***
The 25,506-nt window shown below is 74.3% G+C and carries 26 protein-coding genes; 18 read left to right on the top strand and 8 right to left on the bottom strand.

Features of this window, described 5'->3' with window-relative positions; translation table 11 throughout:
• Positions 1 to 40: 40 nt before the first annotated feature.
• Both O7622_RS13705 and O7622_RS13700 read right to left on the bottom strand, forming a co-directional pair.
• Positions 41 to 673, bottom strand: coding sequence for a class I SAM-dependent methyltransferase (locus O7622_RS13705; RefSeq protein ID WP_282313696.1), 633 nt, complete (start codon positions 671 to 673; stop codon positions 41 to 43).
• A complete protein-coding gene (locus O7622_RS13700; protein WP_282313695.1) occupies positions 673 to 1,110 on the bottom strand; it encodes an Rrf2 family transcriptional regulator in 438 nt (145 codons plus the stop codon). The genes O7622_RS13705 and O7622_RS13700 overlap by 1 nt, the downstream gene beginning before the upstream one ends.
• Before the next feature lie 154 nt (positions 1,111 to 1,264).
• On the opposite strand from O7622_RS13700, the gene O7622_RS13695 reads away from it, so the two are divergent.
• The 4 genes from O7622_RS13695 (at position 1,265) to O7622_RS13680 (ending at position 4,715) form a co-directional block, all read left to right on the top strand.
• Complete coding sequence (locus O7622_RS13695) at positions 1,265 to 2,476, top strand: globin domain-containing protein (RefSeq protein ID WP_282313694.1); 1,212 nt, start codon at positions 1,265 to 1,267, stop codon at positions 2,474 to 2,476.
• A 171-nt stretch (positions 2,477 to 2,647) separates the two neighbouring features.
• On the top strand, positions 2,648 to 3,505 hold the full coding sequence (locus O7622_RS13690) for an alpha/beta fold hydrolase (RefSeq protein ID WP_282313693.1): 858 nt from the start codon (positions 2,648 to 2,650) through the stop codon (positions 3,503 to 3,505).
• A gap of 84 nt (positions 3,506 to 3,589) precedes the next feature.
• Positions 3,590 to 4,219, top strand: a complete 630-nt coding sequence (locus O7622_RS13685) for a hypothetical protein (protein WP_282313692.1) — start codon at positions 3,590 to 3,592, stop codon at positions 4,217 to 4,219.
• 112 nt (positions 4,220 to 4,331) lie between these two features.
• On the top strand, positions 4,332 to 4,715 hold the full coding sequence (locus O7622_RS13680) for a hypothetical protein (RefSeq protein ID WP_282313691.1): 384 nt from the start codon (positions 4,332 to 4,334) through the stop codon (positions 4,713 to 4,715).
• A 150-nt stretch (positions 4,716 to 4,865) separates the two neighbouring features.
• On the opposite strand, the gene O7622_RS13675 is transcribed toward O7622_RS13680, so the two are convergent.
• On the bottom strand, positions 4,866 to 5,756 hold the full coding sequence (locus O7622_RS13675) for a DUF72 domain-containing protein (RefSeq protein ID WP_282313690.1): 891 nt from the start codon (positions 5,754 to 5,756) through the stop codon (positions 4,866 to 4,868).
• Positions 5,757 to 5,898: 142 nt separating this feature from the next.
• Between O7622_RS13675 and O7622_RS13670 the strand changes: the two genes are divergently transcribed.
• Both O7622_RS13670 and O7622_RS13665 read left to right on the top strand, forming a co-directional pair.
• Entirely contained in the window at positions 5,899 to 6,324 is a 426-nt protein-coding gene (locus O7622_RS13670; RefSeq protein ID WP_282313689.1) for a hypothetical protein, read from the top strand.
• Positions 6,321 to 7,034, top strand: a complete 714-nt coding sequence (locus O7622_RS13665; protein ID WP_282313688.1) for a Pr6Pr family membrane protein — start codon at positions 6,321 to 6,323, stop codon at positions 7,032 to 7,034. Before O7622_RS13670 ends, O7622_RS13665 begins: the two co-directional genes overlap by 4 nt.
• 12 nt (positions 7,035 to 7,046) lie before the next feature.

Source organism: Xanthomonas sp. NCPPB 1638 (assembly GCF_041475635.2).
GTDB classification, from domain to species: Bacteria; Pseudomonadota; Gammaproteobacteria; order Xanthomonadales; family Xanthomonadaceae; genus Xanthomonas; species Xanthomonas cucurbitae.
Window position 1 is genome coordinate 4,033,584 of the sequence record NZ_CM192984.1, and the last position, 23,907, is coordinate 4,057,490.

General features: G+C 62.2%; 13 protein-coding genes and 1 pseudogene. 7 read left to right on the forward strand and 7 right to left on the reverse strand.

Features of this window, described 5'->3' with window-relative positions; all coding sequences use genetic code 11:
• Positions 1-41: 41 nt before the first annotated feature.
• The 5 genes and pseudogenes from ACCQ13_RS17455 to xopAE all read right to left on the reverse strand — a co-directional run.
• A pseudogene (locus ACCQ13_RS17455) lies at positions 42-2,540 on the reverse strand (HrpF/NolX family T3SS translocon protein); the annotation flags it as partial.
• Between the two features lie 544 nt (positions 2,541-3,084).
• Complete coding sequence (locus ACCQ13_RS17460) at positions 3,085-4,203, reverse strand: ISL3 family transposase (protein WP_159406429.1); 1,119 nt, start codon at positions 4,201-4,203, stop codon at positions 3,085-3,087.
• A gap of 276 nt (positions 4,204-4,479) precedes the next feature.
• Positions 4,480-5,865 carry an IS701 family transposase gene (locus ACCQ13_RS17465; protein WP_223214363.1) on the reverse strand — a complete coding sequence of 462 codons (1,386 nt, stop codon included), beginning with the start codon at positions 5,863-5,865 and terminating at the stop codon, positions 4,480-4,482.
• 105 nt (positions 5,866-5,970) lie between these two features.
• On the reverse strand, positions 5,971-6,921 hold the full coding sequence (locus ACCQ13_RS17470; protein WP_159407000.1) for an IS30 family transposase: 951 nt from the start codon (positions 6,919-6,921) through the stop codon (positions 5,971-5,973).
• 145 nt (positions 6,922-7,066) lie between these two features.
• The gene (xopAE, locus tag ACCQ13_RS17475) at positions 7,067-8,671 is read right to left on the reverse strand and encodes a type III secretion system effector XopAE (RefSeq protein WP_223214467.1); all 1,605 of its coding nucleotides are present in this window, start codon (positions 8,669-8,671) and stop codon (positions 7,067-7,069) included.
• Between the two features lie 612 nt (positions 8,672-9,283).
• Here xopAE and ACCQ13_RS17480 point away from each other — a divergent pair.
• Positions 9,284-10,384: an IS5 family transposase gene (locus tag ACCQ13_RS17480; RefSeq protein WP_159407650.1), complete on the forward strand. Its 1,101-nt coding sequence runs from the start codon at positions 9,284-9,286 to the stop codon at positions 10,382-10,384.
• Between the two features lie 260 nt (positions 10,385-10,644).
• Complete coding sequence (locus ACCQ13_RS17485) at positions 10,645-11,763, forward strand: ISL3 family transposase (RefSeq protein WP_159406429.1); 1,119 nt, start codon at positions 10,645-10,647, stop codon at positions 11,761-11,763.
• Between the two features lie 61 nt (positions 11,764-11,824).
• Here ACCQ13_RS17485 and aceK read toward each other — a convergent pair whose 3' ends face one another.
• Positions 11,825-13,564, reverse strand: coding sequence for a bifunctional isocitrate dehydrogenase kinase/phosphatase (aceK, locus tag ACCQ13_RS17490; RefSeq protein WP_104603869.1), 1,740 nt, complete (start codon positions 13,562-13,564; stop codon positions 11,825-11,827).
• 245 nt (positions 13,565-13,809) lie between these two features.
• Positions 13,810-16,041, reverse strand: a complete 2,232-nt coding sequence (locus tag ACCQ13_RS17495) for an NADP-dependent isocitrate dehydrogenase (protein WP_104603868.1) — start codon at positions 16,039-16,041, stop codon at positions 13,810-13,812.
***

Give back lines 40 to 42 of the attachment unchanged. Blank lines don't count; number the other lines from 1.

• 145 nt (positions 6,922-7,066) lie between these two features.
• The gene (xopAE, locus tag ACCQ13_RS17475) at positions 7,067-8,671 is read right to left on the reverse strand and encodes a type III secretion system effector XopAE (RefSeq protein WP_223214467.1); all 1,605 of its coding nucleotides are present in this window, start codon (positions 8,669-8,671) and stop codon (positions 7,067-7,069) included.
• Between the two features lie 612 nt (positions 8,672-9,283).